My F*er type looks like freeze with a big side helping of fawn/appease. What does this look like in my life? Here are three examples from yours truly. 

When I was little, I was painfully shy. I was scared of meeting new people (especially adults), and I would run behind my mom, grab onto her leg and start to cry if anyone talked to me. This shyness was a trauma response of both freeze and appease. The “freeze” part was running, hiding and refusing to speak. The “appease” part was putting my mom back into the center of attention as the “good mom” who was protecting her child. (A good survival strategy for being the child of a narcissist is to always put the focus back on them, in any way you can.) Fortunately, I’m not shy anymore, but I can easily see how this could have become social anxiety or even agoraphobia if I hadn’t addressed it.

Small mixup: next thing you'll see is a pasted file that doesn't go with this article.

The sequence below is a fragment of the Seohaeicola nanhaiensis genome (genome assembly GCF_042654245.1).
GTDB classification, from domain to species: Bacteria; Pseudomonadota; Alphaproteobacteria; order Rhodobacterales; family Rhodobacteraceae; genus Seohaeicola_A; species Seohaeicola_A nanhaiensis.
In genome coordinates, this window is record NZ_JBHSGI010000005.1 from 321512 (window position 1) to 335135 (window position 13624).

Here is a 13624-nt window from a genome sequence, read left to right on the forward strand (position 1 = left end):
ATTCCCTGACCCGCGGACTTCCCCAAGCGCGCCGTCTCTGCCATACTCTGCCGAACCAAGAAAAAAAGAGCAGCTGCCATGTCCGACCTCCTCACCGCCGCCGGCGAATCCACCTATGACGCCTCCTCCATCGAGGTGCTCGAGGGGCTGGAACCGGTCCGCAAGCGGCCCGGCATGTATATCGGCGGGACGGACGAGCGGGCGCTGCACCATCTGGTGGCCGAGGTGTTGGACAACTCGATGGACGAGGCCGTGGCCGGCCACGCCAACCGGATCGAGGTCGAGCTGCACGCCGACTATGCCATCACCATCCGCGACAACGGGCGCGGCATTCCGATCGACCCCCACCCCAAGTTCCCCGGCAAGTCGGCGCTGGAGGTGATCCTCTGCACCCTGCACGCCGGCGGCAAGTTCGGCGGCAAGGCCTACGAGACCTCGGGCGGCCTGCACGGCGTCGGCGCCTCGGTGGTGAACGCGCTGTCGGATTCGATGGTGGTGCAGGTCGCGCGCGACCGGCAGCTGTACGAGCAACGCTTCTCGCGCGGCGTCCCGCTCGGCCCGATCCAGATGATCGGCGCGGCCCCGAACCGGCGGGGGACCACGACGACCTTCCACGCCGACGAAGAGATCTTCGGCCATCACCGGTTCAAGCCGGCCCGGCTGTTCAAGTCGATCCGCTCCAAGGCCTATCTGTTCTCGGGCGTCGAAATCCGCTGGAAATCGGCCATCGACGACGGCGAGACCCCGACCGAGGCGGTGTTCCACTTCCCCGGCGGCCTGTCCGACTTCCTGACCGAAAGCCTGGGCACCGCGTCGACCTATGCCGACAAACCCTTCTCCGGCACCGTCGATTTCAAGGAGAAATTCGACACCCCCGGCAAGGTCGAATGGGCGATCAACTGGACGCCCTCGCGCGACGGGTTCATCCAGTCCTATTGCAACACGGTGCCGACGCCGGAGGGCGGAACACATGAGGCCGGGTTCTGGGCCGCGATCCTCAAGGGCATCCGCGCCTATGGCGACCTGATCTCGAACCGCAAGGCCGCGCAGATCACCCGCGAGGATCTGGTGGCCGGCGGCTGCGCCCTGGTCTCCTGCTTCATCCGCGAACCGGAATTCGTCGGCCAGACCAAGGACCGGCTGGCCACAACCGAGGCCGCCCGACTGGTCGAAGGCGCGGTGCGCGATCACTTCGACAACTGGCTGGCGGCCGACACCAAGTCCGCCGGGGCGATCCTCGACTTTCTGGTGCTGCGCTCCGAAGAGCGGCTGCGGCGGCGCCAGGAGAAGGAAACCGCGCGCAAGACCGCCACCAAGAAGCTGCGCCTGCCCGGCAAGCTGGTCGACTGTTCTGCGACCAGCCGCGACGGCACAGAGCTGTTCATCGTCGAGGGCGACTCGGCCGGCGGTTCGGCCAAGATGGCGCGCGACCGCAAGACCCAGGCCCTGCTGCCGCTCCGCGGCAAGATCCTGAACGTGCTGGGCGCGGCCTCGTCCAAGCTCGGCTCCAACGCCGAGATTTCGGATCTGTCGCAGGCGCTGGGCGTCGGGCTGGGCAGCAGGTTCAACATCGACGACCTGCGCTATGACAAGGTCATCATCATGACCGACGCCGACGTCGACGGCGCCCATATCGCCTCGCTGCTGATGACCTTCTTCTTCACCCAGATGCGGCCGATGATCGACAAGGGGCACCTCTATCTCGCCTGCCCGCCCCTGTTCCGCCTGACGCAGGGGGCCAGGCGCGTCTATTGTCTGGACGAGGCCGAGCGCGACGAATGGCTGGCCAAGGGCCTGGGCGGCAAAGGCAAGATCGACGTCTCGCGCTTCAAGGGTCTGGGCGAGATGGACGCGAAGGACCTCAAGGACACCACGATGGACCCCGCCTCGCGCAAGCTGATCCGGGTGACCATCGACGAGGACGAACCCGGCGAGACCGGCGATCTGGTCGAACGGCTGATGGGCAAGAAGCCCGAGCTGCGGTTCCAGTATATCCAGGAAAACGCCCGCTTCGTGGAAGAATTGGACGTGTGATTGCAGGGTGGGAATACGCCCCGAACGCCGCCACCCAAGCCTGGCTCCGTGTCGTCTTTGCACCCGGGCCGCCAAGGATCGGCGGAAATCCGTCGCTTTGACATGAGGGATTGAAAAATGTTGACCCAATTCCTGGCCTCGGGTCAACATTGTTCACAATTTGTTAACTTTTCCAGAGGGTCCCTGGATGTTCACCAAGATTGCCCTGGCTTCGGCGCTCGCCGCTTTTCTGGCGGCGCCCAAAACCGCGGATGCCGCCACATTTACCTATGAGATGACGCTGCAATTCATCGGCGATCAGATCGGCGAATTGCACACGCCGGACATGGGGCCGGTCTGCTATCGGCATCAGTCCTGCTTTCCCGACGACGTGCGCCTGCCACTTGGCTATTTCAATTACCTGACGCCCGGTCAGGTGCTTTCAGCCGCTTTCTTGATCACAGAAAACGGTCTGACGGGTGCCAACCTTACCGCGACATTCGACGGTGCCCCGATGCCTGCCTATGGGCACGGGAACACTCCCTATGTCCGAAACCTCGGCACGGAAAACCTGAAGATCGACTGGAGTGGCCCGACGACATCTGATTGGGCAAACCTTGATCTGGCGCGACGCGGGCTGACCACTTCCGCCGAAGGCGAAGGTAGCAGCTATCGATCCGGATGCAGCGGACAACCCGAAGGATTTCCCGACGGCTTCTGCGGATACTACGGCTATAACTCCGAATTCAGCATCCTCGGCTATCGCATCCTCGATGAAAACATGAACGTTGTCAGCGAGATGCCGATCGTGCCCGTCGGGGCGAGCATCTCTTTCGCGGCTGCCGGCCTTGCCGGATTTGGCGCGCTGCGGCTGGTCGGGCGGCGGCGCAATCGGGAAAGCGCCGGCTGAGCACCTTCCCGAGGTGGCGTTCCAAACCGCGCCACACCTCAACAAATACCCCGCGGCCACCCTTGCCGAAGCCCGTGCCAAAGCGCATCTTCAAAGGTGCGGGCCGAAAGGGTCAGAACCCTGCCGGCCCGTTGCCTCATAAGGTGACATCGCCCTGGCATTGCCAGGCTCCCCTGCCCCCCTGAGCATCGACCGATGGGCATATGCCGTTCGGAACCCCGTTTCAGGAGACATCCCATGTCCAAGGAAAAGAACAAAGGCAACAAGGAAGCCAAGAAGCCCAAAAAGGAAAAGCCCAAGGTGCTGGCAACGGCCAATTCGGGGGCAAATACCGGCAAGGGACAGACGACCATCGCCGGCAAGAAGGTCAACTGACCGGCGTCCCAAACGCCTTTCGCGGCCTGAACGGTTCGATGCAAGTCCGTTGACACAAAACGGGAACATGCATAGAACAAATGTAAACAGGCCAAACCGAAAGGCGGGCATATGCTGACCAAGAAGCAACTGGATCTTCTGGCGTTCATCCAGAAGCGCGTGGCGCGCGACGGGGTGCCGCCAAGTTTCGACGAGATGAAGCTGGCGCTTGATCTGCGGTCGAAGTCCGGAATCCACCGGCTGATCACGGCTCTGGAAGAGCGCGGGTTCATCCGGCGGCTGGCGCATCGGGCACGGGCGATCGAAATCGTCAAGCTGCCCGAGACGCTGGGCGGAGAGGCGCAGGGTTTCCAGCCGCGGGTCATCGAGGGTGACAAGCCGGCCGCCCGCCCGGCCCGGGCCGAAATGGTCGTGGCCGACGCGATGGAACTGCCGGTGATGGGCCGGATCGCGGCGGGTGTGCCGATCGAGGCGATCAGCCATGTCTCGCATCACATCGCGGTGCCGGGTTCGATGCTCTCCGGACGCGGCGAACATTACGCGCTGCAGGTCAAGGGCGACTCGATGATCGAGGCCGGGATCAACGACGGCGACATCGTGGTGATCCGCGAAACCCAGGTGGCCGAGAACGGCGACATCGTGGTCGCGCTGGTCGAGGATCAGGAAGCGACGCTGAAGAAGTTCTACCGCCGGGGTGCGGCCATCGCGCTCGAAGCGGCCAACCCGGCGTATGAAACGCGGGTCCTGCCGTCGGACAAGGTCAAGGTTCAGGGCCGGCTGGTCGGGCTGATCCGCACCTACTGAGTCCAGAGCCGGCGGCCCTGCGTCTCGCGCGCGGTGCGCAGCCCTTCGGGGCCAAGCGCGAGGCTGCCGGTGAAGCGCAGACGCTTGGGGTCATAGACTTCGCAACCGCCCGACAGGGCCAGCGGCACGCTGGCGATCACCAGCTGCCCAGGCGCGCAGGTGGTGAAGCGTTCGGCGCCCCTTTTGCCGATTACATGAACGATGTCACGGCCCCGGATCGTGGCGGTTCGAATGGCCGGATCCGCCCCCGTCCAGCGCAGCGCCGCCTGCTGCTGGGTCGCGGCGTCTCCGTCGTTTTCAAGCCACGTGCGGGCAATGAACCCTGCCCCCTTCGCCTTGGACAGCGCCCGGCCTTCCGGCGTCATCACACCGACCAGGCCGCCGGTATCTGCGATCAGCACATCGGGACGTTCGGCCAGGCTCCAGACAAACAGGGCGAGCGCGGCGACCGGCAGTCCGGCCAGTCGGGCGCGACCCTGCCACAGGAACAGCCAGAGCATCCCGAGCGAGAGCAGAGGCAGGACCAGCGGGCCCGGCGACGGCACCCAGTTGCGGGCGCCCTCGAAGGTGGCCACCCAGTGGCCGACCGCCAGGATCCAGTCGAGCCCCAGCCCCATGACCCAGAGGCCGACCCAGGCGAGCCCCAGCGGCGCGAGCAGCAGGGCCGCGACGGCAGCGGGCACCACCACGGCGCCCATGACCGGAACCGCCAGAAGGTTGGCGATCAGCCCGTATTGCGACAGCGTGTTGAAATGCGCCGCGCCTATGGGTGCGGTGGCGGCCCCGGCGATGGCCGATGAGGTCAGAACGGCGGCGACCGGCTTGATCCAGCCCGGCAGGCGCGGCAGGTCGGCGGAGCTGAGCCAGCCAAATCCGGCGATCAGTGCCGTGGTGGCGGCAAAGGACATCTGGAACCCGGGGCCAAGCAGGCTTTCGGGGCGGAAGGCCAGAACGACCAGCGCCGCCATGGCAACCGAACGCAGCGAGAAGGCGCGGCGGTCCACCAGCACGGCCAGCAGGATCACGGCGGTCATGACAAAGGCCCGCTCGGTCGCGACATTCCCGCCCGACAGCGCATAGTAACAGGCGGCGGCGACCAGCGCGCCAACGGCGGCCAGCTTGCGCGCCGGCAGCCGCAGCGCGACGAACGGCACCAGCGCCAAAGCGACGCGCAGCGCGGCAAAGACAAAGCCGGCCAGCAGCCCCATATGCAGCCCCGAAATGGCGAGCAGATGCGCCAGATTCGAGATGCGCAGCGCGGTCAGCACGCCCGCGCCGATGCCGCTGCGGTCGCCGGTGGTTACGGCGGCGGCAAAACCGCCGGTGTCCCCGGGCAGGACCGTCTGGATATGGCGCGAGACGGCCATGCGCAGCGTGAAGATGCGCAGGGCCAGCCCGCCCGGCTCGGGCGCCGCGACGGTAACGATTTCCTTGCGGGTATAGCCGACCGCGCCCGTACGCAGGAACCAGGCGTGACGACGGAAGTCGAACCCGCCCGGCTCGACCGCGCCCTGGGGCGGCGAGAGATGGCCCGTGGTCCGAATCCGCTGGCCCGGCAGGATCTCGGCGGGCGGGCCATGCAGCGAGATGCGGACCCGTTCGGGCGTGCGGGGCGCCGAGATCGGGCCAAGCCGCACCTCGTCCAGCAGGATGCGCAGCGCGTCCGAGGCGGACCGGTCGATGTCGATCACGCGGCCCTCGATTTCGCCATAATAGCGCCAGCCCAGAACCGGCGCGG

I’ve also noticed that my hearing is really damn good, I can often hear sounds that are too quiet for most folks. I know this is from “freezing” and listening very closely (hyperawareness) from my bedroom whenever my parents came home. I became a expert in listening to determine their mood: How were their footsteps sounding on the floor? How forcefully did they open or close the door? Which room did they go to and what were they doing in there? 

I’m still working on the appease response of people pleasing and fear of conflict. This is a big one for me as the fear of retribution or angering people is still embedded in my nervous system, and I don’t want to do or say anything that could potentially upset or disappoint people. I call myself a “recovering perfectionist” because this used to mean always being as perfect as possible and never making a mistake in order to minimize the chance of retribution, but I’ve been working on allowing myself to be a messy human and sometimes miss the mark without fearing repercussions.